Upper Sixth Former, Ozan, has thrown himself into the Covid 19 effort by making face-shields for NHS key workers on a 3D printer in his bedroom.
Ozan, above, who is studying for his A Levels, has joined an ingenious and forward-thinking manufacturing initiative launched by 3dcrowd.uk, a charity that encourages those with access to 3D printers to make equipment to support frontline staff.
When Harrodian’s site closed over two weeks ago, 17-year old Ozan asked Mr Murray, his Design teacher, if he could borrow two 3D plastic printers and materials from the school, with the aim of creating a mini-production line at home. Since then he has been busy using the printers, below, to make plastic components for protective visor masks.
With production running at optimum performance, it takes Ozan up to three hours to print one mask but he has set himself the challenge of optimising the process, so he is able to produce 24 every day. ‘I wanted to volunteer and the 3dcrowd.uk initiative seemed a practical way for me to contribute in a way that made a real difference,’ he says.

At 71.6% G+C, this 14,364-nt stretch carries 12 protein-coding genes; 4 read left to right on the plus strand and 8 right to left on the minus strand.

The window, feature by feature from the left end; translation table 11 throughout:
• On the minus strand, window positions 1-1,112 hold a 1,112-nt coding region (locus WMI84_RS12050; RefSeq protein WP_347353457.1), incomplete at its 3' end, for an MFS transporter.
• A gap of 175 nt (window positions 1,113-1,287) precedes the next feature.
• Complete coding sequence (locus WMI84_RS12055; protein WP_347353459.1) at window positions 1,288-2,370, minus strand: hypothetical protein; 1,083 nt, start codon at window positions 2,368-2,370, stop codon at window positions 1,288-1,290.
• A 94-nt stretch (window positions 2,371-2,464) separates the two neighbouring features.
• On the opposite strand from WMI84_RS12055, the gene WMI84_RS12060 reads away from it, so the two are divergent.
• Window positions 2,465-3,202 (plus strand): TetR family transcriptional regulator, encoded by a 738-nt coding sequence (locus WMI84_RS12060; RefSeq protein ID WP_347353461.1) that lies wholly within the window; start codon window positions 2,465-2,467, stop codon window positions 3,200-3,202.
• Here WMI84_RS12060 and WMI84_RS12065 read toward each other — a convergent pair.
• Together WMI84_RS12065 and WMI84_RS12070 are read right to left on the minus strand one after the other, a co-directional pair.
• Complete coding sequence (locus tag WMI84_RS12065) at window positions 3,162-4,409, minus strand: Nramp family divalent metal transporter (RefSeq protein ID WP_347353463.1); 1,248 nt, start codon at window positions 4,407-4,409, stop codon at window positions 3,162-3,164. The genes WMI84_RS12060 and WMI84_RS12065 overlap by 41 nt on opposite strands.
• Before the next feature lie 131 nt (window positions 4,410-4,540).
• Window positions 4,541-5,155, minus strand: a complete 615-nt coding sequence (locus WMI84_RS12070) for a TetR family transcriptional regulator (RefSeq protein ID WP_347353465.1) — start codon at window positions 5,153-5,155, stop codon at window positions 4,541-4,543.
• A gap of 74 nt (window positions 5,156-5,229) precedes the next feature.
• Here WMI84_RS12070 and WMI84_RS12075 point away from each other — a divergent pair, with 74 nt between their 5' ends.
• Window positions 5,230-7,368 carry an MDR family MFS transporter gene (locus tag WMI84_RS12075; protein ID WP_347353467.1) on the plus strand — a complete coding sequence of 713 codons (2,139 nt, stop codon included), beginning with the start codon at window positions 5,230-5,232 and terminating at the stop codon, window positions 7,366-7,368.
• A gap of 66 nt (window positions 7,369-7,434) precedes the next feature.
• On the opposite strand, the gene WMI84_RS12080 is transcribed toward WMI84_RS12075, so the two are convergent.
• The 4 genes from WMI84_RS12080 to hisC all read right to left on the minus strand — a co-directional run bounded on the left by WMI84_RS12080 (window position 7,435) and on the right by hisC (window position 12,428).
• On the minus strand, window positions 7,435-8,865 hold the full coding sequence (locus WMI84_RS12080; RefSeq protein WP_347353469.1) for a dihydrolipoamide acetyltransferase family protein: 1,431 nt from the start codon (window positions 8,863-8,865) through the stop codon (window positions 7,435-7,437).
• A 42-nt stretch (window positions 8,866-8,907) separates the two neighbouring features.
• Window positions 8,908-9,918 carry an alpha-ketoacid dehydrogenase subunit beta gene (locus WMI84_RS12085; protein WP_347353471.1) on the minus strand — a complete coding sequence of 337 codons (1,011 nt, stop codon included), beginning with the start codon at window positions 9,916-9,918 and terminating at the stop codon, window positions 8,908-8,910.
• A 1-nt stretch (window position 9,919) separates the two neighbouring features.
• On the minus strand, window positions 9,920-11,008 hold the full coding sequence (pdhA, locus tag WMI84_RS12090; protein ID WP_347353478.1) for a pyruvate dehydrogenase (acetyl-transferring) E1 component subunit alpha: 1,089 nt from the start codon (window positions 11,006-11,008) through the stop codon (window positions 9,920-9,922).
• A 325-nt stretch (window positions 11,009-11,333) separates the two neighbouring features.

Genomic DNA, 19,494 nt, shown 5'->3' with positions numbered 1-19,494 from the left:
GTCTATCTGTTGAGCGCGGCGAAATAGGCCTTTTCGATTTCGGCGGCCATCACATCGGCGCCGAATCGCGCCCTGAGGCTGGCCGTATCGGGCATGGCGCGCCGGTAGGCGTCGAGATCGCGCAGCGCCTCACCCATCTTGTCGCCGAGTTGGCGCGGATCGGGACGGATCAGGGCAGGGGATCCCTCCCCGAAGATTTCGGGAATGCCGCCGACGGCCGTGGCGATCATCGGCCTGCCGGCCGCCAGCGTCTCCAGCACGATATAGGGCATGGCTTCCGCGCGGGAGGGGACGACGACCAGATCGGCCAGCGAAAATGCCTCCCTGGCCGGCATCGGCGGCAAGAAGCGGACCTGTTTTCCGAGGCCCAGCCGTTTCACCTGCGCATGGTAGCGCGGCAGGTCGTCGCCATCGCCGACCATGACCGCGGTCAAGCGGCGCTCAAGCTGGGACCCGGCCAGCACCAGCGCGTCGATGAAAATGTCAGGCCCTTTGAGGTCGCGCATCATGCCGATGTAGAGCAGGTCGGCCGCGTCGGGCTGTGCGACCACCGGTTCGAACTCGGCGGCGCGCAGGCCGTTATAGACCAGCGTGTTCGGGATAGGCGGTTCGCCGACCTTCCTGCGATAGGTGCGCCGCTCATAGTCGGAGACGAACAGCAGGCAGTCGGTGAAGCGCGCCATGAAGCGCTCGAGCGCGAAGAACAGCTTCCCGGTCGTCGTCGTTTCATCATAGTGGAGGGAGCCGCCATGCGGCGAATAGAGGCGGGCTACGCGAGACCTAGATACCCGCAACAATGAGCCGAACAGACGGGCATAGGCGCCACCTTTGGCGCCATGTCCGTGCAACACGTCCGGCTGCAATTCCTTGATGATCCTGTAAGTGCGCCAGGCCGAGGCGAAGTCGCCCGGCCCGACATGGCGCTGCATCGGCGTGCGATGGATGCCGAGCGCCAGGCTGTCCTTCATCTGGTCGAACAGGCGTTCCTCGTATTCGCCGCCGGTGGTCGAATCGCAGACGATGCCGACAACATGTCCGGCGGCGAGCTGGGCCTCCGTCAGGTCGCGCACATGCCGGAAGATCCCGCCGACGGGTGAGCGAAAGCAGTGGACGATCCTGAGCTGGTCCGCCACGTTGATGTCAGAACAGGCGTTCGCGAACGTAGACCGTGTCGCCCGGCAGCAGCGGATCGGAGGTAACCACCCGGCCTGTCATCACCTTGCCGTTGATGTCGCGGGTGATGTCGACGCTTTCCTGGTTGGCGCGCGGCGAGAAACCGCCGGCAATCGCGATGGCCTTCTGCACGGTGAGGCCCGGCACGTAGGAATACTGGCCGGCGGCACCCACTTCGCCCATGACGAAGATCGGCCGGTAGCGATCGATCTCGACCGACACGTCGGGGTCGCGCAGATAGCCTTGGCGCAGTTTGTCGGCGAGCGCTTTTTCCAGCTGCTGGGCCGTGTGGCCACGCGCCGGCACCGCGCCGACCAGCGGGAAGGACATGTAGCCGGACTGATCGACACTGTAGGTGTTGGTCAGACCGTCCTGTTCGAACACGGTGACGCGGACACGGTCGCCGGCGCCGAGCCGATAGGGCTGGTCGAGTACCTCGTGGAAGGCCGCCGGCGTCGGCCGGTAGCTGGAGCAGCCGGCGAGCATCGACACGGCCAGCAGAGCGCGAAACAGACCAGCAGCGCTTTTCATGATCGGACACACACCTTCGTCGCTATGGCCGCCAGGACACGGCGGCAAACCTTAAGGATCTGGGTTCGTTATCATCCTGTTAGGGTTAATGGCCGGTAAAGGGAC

I wanted to volunteer and the 3dcrowd.uk initiative seemed a practical way for me to contribute in a way that made a real difference
Ozan, Upper Sixth Former
As well as making the masks himself, Ozan has also taken up a voluntary leadership role within 3dcrowd.uk and is now responsible for co-ordinating the supply of all face shields made by the network of 3D printer volunteers in the West London area (the W, WC, TW, SL postcodes). ‘In the past two days I’ve co-ordinated the assembly and delivery of 562 face masks,’ he explains. ‘And so far 3dcrowd.uk volunteers have produced 4000 face shields in the London area, and more than 15,000 nationally.’
In the past two days I’ve co-ordinated the assembly and delivery of 562 face masks.
If they are to meet demand, 3dcrowd.uk’s maker network still has plenty of work to do. So far, the charity has received more than 330,000 requests for face shields from hospitals across the country, which volunteers are working hard to fulfil. Ozan is keen to point out that those who wish to help don’t need hi-tech design skills or equipment: ‘I think this is an all-hands-on-deck moment when we can all help,’ he says. ‘As well as makers, 3dcrowd.uk needs admin volunteers who can help to co-ordinate the whole process. And if you are 18 and have access to a car then you can help out with deliveries and pick-ups too.’
I think this is an all-hands-on-deck moment when we can all help